On April 1, a private web page for participants will be established so all participants can read the position papers and statements before the symposium.  To encourage cutting-edge thoughts that may not be ready for wide distribution, position papers and statements will not be published for a general audience (though you are certainly welcome to do so yourself).

Frequently Asked Questions

How can I find out about the results of the BRS?

This year, the BRS will create a web page summarizing the highlights of the discussion.  To preserve the feeling of safety and openness in the symposium, however, we will continue to distribute copies of position papers only to participants.  (http://www.cs.umn.edu/~konstan/BRS98).  Written reports on the BRS have appeared in SIGCHI Bulletin in recent years.

Must one submit a position paper and present research to participate in the symposium?

While preference is given to authors of accepted position papers, others with an interest in participating are invited as space allows.  Each year the symposium includes a few graduate students and other researchers who are interested in hearing about and discussing othersí research without presenting their own.  These participants submit a one- or two-page position statement that outlines their background and interests for the other participants.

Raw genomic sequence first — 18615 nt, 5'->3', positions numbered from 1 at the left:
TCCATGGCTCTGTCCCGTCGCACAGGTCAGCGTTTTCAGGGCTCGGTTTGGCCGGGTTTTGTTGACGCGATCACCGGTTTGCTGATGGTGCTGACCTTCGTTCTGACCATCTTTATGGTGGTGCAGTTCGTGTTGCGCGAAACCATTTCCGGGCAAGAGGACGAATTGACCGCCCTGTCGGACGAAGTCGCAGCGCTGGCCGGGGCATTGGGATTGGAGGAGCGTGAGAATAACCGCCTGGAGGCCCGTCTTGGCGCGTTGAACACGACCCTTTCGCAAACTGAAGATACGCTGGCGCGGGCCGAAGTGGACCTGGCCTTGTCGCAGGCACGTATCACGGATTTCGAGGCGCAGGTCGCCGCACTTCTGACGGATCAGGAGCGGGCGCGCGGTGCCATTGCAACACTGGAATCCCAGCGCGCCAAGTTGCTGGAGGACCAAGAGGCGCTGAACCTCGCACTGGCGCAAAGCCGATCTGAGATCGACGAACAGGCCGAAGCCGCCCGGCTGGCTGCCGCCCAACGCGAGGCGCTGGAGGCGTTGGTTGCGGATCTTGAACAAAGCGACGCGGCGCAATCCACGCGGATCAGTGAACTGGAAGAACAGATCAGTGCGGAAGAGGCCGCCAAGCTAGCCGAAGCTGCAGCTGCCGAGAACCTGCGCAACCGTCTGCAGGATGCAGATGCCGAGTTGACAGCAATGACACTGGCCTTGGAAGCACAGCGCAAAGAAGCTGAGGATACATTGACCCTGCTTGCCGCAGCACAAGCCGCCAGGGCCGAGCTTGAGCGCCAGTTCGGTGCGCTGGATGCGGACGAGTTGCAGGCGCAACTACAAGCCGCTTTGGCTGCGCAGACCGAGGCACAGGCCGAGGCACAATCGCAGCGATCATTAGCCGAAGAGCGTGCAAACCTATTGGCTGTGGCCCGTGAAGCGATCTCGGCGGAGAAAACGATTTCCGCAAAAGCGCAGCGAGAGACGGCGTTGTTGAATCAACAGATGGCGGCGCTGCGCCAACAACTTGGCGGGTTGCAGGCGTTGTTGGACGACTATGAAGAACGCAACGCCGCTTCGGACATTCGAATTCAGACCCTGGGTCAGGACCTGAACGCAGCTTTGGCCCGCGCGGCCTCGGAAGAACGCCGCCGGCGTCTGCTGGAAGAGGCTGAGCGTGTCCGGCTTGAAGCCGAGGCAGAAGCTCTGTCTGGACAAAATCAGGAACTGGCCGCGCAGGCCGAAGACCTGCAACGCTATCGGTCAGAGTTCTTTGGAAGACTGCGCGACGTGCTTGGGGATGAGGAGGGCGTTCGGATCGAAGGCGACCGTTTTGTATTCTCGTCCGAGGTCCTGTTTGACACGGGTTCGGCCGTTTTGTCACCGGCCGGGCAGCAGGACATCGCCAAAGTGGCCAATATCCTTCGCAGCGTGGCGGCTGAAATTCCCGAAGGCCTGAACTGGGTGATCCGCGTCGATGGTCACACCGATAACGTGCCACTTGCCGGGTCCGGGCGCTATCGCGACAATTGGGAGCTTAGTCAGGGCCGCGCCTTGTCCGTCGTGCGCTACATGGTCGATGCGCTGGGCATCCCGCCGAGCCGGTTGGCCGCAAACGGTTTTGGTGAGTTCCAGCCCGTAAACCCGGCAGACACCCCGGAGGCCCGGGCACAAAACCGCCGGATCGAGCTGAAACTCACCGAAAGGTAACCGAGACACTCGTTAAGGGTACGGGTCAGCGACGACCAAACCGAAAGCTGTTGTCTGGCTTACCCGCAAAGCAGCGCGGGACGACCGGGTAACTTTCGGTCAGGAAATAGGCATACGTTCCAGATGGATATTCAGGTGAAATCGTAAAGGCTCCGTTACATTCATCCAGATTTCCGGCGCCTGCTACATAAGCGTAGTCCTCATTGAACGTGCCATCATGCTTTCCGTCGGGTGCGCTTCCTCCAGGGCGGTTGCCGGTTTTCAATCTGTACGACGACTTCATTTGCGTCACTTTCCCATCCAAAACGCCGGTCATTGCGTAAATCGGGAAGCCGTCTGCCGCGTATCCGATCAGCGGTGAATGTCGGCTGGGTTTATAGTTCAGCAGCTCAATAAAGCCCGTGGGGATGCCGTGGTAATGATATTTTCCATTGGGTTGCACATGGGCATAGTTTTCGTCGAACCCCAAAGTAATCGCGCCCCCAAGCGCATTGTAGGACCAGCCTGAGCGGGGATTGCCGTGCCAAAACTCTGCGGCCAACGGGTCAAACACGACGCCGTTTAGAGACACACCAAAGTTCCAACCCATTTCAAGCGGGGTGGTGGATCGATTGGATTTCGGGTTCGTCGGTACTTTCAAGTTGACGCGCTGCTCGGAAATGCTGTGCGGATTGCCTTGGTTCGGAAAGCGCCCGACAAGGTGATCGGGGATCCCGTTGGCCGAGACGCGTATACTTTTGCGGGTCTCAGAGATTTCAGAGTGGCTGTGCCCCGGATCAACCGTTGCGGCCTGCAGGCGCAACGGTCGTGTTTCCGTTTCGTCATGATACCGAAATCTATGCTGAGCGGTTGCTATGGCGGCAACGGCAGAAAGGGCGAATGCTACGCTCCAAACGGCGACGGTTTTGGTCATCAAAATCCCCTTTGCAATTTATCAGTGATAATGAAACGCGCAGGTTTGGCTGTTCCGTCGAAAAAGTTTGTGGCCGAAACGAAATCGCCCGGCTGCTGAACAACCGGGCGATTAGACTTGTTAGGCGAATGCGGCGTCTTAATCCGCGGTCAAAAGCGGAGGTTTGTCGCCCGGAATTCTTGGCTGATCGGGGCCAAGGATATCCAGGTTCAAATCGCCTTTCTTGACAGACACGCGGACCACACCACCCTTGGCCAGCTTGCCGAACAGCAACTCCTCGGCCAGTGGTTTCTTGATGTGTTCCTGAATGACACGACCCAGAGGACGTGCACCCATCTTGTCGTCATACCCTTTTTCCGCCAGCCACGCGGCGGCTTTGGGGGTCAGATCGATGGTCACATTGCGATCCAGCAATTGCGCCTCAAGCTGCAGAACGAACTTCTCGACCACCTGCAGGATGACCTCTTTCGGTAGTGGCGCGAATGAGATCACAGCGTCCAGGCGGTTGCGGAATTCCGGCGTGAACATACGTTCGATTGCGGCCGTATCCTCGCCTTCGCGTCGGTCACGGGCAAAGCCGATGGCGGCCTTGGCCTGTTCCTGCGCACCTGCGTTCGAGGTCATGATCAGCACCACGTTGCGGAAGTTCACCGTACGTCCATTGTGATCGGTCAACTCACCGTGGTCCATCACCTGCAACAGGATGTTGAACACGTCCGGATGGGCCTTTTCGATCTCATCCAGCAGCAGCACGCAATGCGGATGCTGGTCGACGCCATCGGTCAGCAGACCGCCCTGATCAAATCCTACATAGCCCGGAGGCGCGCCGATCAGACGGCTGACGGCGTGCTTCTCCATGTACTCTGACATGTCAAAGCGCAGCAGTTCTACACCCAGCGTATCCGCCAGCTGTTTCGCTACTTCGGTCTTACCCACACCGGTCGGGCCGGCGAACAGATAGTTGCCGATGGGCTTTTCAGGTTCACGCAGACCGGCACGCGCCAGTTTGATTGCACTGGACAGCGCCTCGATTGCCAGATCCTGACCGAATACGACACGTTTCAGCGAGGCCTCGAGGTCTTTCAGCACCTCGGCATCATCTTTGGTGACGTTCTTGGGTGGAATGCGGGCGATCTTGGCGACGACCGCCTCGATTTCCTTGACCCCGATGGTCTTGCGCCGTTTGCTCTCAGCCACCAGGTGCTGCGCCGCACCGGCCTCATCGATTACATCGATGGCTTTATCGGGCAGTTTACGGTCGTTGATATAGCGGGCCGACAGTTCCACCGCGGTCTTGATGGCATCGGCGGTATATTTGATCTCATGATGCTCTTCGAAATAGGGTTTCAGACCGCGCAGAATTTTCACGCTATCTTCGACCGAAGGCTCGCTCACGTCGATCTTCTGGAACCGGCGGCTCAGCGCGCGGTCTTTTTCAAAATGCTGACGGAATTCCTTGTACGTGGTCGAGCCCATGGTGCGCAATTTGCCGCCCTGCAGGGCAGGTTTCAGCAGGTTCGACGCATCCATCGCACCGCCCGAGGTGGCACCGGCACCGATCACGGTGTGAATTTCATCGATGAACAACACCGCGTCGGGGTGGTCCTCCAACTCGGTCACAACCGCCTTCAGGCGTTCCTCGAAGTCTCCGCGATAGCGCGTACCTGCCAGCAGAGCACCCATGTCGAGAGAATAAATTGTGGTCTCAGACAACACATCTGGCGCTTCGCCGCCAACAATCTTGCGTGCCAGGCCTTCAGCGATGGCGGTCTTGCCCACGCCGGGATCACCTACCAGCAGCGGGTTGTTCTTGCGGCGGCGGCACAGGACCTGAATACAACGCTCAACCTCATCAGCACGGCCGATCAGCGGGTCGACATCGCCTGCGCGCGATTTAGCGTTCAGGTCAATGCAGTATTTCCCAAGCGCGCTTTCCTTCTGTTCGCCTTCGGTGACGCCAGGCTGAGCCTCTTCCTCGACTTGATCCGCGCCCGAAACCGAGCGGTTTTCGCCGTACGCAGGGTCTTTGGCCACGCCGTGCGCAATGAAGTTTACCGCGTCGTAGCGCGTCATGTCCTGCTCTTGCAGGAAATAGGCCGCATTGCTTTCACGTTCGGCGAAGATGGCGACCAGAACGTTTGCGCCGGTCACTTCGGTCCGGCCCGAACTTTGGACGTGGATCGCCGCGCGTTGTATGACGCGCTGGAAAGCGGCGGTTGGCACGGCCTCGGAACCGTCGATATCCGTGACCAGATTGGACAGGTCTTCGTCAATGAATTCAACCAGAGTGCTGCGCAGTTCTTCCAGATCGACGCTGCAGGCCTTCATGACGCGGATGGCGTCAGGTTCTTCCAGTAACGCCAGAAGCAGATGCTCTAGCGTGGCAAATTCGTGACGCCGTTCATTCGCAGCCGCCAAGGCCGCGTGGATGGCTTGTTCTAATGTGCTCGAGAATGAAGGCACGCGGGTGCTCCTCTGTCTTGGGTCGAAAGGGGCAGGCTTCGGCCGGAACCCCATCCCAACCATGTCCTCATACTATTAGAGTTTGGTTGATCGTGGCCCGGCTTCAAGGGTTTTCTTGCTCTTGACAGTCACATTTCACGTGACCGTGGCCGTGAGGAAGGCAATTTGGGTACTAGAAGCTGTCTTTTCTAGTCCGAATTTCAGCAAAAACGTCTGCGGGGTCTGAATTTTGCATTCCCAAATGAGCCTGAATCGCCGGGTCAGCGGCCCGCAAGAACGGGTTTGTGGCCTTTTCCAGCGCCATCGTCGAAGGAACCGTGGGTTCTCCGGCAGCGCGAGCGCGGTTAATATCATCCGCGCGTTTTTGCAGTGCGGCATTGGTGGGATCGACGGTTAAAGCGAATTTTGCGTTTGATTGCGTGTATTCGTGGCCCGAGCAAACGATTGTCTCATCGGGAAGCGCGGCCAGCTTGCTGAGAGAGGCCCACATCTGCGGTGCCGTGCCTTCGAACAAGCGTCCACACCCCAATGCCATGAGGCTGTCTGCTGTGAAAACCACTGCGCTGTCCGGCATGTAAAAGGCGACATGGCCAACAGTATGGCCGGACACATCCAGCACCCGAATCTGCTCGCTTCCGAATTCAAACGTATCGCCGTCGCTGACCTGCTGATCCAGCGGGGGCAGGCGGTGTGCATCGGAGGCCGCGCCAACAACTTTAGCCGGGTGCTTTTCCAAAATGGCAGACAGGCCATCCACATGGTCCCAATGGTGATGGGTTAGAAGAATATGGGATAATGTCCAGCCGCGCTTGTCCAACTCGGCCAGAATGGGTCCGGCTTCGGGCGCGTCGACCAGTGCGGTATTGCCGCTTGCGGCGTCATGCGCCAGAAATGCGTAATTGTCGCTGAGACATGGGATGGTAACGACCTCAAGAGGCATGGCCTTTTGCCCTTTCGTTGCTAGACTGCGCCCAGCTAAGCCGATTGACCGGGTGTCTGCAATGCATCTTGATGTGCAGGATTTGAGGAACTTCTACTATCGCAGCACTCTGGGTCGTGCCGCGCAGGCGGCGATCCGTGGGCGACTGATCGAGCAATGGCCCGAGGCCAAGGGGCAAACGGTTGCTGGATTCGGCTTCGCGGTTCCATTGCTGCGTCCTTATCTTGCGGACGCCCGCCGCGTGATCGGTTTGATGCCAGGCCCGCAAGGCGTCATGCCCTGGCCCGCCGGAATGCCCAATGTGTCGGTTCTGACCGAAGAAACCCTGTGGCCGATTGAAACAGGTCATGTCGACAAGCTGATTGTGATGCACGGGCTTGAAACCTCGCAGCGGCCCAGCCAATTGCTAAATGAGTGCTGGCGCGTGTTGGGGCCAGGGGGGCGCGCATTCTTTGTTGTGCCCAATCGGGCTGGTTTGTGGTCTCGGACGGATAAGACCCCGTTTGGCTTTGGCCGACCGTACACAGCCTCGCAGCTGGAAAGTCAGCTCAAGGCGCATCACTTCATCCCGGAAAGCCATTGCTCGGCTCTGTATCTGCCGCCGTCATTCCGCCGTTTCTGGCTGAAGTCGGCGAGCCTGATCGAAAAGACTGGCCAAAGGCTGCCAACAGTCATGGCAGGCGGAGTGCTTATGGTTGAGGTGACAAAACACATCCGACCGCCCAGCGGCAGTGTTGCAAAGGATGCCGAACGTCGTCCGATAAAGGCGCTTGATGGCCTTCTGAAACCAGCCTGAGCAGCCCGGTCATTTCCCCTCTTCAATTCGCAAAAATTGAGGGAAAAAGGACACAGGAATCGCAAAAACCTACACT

What are the demographics of BRS attendees?

The BRS draws attendees from all demographic groups.  We have had a mix of students, faculty, and industry researchers from around the world.  Overall, the BRS is more reflective of the research community than the CHI conference, with more academic researchers and a broader representation of non-North American researchers.

Must one register for the conference to attend the BRS?

We expect that all BRS attendees will want to take advantage of the whole conference.  It is CHI conference policy to require conference attendance of participants in pre-conference activities.  If, however, this policy causes a hardship, please let us know as soon as possible so we can attempt to arrange some accommodation.

How can I combine the BRS and tutorials or workshops?

You've hit on a wonderful challenge of the whole CHI conference--there is simply too much going on to take advantage of it all.  Indeed, you do have to choose between these valuable alternatives.  Remember that good tutorials are often offered more than one year (and often at other conferences).  Also, this year some very interesting tutorials are offered on Saturday and Monday evenings.

What if I have other questions?

Send them to us at chi98-brs@cs.umn.edu.  If they are of general interest, we'll post the answers here after sending them to you by e-mail.

The views and opinions expressed in this page are strictly those of the page author.
The contents of this page have not been reviewed or approved by the University of Minnesota.